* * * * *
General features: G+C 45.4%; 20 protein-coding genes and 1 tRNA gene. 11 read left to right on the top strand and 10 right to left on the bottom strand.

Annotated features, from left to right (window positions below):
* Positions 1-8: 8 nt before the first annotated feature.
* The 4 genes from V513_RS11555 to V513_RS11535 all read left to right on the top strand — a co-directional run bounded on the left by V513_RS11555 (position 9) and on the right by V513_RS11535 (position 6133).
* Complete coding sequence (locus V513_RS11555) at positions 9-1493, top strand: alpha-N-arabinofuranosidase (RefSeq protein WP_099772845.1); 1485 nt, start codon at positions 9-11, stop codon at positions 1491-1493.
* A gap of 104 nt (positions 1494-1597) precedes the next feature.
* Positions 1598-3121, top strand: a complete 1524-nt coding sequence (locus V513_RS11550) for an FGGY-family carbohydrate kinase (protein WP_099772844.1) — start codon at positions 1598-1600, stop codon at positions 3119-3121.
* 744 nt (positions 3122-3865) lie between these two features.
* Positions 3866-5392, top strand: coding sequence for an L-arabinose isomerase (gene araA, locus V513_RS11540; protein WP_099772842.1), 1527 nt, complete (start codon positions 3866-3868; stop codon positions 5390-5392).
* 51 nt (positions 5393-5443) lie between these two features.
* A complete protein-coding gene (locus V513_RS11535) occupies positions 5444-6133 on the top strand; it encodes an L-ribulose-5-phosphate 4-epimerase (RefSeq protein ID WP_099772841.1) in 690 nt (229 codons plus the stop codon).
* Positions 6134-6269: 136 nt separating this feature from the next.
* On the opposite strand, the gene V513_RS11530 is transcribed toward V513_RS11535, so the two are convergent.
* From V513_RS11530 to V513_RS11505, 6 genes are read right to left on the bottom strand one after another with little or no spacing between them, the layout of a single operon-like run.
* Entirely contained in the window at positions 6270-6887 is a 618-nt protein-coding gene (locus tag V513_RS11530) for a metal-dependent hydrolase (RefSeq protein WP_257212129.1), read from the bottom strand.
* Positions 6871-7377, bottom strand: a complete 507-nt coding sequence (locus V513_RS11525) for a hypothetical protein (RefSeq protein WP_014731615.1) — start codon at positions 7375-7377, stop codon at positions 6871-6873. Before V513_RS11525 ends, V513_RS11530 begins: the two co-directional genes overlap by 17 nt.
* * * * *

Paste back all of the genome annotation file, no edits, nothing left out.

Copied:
General features: G+C 45.4%; 20 protein-coding genes and 1 tRNA gene. 11 read left to right on the top strand and 10 right to left on the bottom strand.

Annotated features, from left to right (window positions below):
* Positions 1-8: 8 nt before the first annotated feature.
* The 4 genes from V513_RS11555 to V513_RS11535 all read left to right on the top strand — a co-directional run bounded on the left by V513_RS11555 (position 9) and on the right by V513_RS11535 (position 6133).
* Complete coding sequence (locus V513_RS11555) at positions 9-1493, top strand: alpha-N-arabinofuranosidase (RefSeq protein WP_099772845.1); 1485 nt, start codon at positions 9-11, stop codon at positions 1491-1493.
* A gap of 104 nt (positions 1494-1597) precedes the next feature.
* Positions 1598-3121, top strand: a complete 1524-nt coding sequence (locus V513_RS11550) for an FGGY-family carbohydrate kinase (protein WP_099772844.1) — start codon at positions 1598-1600, stop codon at positions 3119-3121.
* 744 nt (positions 3122-3865) lie between these two features.
* Positions 3866-5392, top strand: coding sequence for an L-arabinose isomerase (gene araA, locus V513_RS11540; protein WP_099772842.1), 1527 nt, complete (start codon positions 3866-3868; stop codon positions 5390-5392).
* 51 nt (positions 5393-5443) lie between these two features.
* A complete protein-coding gene (locus V513_RS11535) occupies positions 5444-6133 on the top strand; it encodes an L-ribulose-5-phosphate 4-epimerase (RefSeq protein ID WP_099772841.1) in 690 nt (229 codons plus the stop codon).
* Positions 6134-6269: 136 nt separating this feature from the next.
* On the opposite strand, the gene V513_RS11530 is transcribed toward V513_RS11535, so the two are convergent.
* From V513_RS11530 to V513_RS11505, 6 genes are read right to left on the bottom strand one after another with little or no spacing between them, the layout of a single operon-like run.
* Entirely contained in the window at positions 6270-6887 is a 618-nt protein-coding gene (locus tag V513_RS11530) for a metal-dependent hydrolase (RefSeq protein WP_257212129.1), read from the bottom strand.
* Positions 6871-7377, bottom strand: a complete 507-nt coding sequence (locus V513_RS11525) for a hypothetical protein (RefSeq protein WP_014731615.1) — start codon at positions 7375-7377, stop codon at positions 6871-6873. Before V513_RS11525 ends, V513_RS11530 begins: the two co-directional genes overlap by 17 nt.